The seeds God plants in our hearts can be threatening and frightening to us, too.  Jesus brought a wonderful message of love and light and hope… and with that message, he was very threatening and frightening to those in power.  The words of the Magnificat sung by his mother Mary talk about the lowly being lifted up, and the mighty being removed from their thrones, about the hungry being fed and the rich being sent away empty.  These words are powerful for those who are lowly and hungry, but are powerfully threatening for those who are rich or mighty.  When we become comfortable with our place, with our life, that is when God’s dreams can feel scary to us… and that is usually when we can expect God’s dreams to shake our lives up, to invite us out of the place where we are comfortable and secure, out into the wilderness where we have to trust in our loving God to guide us.  Although the Israelites may not have all been happy in their bondage in Egypt, they did feel secure there.  They knew they would be fed and clothed and housed, and they knew what to expect.  I promise you that there were several who were threatened and frightened by the audacious dream of God, planted in the heart of Moses, that drew them out of that secure place and into the literal wilderness.  And God did guide them and feed them and help them, despite the whining and belligerence and outright disobedience of the Israelites.  God loved them and cared for them and brought them to the Promised Land, the very land that Sunday’s Genesis reading describes.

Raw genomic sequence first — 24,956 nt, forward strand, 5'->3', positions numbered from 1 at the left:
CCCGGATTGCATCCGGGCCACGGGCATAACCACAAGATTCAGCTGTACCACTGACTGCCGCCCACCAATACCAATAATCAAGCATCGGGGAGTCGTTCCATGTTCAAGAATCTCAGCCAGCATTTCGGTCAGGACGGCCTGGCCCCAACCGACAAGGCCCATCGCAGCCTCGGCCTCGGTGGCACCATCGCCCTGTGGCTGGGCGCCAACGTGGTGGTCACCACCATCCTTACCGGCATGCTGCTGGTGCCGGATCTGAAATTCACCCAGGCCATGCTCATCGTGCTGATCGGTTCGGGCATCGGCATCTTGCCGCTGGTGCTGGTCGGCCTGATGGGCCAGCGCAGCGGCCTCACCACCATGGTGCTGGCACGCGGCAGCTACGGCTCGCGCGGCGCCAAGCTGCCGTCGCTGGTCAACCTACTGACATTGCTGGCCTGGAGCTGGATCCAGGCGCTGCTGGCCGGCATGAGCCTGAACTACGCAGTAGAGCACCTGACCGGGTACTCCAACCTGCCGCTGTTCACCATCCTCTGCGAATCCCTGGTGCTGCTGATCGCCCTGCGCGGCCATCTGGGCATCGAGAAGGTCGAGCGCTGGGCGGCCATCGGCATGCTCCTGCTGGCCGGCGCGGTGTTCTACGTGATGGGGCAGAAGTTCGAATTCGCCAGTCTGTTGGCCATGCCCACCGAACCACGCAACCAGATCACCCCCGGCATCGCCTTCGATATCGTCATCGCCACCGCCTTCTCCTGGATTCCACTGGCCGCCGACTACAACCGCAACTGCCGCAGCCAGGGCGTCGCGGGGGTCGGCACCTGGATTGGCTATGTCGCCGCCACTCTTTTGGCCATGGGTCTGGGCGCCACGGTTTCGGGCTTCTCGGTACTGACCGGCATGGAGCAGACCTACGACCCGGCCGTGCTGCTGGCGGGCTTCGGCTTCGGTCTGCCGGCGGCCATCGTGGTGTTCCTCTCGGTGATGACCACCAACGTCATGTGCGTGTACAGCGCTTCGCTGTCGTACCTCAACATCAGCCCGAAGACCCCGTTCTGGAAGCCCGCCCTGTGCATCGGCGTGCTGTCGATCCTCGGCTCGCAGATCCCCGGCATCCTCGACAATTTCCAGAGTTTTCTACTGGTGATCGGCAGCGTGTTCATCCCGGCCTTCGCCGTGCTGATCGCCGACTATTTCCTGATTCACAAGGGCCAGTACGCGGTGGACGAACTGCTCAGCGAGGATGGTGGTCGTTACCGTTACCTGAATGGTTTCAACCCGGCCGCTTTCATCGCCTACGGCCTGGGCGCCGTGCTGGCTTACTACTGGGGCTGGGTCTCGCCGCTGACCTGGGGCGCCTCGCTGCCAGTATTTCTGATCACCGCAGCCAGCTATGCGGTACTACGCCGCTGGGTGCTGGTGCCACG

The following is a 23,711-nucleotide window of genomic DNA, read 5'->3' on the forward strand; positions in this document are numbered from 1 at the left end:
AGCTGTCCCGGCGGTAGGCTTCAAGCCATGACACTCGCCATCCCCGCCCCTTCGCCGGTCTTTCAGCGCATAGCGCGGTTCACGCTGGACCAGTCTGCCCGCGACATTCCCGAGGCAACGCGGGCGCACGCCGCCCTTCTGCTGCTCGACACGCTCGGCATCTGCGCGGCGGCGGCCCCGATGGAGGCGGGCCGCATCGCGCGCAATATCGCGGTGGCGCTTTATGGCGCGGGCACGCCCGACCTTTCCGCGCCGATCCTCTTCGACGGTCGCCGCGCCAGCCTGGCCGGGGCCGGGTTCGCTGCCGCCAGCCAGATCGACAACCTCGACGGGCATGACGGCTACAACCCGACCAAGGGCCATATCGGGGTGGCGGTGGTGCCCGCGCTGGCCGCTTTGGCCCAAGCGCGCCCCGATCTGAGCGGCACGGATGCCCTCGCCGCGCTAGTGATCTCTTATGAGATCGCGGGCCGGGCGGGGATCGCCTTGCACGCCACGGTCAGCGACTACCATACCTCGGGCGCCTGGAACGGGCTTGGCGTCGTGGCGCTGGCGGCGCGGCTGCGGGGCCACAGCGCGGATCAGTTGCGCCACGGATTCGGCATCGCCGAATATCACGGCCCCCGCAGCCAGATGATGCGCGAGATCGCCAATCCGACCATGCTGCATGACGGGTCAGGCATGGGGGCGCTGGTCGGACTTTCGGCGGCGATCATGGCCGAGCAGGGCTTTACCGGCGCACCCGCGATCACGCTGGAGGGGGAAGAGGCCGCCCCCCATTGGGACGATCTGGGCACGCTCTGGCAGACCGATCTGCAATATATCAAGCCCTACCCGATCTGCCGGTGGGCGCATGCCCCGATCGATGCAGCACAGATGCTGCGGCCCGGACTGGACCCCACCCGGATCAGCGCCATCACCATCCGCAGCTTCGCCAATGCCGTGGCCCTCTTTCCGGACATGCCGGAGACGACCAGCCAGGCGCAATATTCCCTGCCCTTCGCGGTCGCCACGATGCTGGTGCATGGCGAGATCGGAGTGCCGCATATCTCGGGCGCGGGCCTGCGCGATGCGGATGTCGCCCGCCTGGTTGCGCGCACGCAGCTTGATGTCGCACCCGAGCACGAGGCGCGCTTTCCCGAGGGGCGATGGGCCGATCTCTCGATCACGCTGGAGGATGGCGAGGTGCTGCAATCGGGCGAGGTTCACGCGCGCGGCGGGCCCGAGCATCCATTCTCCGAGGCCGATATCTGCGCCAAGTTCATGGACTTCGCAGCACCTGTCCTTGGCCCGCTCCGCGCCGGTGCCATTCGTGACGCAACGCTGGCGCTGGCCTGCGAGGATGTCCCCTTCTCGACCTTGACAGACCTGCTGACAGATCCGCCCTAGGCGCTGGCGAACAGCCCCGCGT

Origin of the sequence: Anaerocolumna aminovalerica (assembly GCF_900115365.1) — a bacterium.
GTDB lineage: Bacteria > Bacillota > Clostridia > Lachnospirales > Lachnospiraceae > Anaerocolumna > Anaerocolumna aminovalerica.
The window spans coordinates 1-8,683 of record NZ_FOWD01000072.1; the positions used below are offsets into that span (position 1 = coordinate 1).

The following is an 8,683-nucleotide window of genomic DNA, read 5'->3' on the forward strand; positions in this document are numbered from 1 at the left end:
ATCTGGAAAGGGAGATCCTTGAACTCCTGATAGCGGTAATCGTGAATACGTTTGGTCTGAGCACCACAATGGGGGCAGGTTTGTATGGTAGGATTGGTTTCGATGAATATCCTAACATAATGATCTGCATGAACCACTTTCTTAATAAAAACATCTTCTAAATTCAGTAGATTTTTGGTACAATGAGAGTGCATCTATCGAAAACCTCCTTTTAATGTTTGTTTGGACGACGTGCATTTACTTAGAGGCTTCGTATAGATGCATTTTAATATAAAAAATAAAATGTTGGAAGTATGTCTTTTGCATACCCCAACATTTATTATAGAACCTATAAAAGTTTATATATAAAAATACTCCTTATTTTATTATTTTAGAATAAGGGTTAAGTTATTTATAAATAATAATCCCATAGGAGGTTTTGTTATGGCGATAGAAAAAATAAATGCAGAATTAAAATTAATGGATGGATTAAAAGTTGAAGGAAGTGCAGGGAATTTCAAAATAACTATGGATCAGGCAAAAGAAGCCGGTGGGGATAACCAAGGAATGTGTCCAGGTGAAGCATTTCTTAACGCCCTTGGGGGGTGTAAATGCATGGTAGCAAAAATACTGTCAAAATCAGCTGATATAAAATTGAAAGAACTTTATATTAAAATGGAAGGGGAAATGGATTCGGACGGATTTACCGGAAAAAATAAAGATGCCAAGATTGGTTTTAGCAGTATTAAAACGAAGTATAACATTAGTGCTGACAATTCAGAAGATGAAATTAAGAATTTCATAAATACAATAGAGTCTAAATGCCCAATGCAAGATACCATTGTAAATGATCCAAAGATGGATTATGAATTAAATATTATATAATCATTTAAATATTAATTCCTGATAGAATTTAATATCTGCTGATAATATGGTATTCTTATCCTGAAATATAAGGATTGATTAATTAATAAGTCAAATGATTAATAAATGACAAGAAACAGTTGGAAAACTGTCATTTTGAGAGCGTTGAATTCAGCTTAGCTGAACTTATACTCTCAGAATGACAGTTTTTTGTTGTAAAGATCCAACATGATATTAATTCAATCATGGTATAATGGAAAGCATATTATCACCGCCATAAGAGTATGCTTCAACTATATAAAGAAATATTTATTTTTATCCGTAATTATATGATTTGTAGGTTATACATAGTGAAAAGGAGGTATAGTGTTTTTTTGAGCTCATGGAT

So, my friends, what is God whispering into your heart?  What are God’s dreams for you?  Where are the places you are most secure and comfortable?  Do you hear a voice calling you to step out of those places?  Where are the places that are wilderness to you – uncomfortable, scary, threatening?  Are you being drawn into the wilderness?

I promise you that God’s dreams for you are huge and magnificent.  The rector at my parish once said in a sermon that God’s dreams are never small.  And I’d bet that if you take a close look at the deepest dreams of your heart – the ones that you might be a little afraid or embarrassed to talk about – if you look at those dreams, you will find God.  God will be standing there, holding those bright and shining seeds in God’s hands, smiling at you and saying, “Are you ready to get started?  Can we plant these now, so that they will take root in you and grow?”